Southern Voices in the Northern Policy Debate

Including the Global South

Jul 19, 2011

In 2011 the Leadership Project launched a major research effort titled, “Southern Voices in the Northern Policy Debate,” funded by the Carnegie Corporation of New York. This initiative stems from the concern that the Southern “voice” or perspective is seldom heard in the debates around issues directly affecting countries of the global South.

The Africa Program and the Leadership Project of The Wilson Center is seeking to address this issue through several concerted efforts, beginning with the formation of the Southern Voices Network, which provides prominent Africa-based research and policy institutions the opportunity to collaborate and present research on global issues that they feel are critical to North/South dialogue. The Africa Program and Leadership Project have also held several conferences in Washington D.C., Senegal and Kenya to aid the collaboration of this network and share their important work with a wider audience. One of the more recent efforts is the creation of Africa UP Close, the programs’ new blog, which aims to support the Southern Voices effort and facilitate increasing visibility and dissemination of the member organizations’ work throughout the world.  This is highlighted through our monthly Southern Voices piece that is written by members of the network.

The Southern Voices project began by convening a preliminary Consultative Conference in Dakar, Senegal in 2011 where member organizations defined and discussed what they saw as key global issues. This was followed by a second conference held in Washington, DC in June 2012, where a representative from each member organization presented their research on an international policy issue to a Northern audience. The working papers from each presentation can be downloaded at the bottom of this page. In May 2013, Southern Voices will once again be meeting on the continent, this time in Nairobi Kenya. We are also excited to welcome five new member organizations to the Southern Voices network, including the Sudd Institute, the Institute for Peace and Security Studies (IPSS), the Institute for Public Policy Analysis (IPPA), the Centre Ivoirien de Recherches Economiques et Sociales (CIRES), and the Centre de Recherche et d’Action pour la Paix (CERAP).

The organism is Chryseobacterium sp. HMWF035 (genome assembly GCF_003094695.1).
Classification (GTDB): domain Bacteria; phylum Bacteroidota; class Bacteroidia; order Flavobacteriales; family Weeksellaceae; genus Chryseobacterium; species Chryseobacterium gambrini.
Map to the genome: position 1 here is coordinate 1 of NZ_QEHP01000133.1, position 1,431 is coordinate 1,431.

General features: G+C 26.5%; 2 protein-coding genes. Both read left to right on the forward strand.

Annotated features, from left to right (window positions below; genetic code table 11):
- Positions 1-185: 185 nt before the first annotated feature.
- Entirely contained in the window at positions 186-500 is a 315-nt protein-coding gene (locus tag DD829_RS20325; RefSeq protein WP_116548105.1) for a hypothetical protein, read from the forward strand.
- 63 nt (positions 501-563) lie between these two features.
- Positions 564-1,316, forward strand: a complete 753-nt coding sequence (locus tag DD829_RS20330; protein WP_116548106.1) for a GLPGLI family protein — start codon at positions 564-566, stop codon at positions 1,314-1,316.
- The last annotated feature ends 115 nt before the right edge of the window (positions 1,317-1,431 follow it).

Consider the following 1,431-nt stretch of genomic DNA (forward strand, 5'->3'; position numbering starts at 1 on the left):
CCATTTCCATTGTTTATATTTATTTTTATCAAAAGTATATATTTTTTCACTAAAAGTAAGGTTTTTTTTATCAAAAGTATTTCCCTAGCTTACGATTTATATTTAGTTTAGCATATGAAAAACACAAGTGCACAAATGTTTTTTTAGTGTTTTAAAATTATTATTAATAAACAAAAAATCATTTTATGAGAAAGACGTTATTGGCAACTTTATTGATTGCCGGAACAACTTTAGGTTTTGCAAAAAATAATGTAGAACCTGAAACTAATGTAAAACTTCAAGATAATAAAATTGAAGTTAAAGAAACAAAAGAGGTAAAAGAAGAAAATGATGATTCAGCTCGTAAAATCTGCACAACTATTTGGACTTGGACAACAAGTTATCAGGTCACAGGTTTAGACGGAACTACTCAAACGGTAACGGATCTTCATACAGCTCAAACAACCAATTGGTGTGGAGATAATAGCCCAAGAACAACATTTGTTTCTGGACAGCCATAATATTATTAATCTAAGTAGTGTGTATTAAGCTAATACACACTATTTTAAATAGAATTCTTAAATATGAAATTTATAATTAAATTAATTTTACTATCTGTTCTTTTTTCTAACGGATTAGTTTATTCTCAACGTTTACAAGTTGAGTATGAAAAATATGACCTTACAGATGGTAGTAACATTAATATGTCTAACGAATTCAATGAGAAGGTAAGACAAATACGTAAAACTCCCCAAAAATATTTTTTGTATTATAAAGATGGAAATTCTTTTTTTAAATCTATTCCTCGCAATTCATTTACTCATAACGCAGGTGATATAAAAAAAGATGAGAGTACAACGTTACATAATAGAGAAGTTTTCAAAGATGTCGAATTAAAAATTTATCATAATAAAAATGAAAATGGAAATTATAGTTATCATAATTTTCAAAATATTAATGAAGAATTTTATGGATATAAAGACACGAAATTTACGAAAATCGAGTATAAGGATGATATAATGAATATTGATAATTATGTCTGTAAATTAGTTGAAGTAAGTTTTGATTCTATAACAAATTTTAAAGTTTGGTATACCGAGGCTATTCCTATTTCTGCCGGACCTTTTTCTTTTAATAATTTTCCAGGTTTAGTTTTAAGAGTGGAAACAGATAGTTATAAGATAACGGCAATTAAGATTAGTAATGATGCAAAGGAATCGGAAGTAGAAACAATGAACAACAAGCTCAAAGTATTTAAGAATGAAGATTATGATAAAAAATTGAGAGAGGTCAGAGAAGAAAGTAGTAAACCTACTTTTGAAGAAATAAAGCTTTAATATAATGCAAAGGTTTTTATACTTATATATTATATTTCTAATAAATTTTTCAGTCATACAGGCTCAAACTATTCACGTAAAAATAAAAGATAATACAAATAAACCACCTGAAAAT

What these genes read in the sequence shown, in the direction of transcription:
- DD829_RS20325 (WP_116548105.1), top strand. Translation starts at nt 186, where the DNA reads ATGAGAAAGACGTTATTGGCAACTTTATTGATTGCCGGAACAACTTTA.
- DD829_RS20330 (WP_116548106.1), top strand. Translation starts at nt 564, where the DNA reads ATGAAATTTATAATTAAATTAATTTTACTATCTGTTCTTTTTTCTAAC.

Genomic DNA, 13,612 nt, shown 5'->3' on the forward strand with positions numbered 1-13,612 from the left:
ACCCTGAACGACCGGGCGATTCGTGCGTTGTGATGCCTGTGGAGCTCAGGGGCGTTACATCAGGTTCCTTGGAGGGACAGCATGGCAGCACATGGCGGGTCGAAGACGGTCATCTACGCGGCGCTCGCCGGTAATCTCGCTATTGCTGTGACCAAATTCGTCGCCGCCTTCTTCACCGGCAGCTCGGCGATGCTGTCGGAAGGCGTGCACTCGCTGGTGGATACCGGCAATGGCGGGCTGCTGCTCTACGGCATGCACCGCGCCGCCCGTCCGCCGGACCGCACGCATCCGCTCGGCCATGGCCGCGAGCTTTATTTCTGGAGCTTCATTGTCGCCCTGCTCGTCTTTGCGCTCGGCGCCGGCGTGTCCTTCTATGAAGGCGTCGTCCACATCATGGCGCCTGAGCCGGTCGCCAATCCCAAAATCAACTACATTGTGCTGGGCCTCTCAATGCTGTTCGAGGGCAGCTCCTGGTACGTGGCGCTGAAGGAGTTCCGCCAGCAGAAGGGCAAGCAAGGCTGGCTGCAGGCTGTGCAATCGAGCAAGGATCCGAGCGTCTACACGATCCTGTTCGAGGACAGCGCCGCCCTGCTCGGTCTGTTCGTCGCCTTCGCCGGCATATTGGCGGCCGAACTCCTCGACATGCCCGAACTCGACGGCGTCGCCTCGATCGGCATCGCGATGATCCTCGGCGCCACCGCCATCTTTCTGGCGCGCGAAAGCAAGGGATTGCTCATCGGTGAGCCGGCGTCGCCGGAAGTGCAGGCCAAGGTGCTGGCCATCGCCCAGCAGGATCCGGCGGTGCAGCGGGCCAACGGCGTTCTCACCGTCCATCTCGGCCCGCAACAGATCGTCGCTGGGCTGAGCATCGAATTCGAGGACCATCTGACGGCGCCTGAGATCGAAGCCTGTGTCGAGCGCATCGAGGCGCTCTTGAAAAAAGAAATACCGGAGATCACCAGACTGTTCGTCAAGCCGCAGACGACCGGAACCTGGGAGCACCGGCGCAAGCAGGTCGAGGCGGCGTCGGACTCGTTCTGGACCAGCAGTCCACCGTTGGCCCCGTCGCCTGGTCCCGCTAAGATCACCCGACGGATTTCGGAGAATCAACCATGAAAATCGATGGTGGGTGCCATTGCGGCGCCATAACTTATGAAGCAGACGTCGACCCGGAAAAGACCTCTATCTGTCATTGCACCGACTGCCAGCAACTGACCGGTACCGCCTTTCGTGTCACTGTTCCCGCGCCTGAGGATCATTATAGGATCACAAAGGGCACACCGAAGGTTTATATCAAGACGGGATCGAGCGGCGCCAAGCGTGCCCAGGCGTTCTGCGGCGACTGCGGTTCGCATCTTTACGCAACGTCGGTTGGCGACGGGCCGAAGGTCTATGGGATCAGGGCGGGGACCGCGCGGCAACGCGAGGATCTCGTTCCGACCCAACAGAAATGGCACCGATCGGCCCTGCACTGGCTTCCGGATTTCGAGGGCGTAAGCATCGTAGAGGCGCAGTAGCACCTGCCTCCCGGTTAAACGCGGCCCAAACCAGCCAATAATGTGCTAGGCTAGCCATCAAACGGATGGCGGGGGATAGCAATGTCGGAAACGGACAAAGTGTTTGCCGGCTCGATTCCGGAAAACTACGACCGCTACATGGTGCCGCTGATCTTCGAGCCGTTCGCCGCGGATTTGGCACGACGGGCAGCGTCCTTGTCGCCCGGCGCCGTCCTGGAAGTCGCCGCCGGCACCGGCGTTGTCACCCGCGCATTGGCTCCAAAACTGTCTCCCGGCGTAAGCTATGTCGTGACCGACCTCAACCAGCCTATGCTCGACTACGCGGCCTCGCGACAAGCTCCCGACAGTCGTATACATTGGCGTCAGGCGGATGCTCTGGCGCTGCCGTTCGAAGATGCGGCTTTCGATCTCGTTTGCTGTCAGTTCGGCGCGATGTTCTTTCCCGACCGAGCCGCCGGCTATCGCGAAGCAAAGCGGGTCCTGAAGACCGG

It is our hope that through the vital work and collaboration of the members of the Southern Voices Network, aided by the activities of the Africa Program and Leadership Project, that these voices will be more widely heard and serve to critically influence the policy debate.

 

Experts & Staff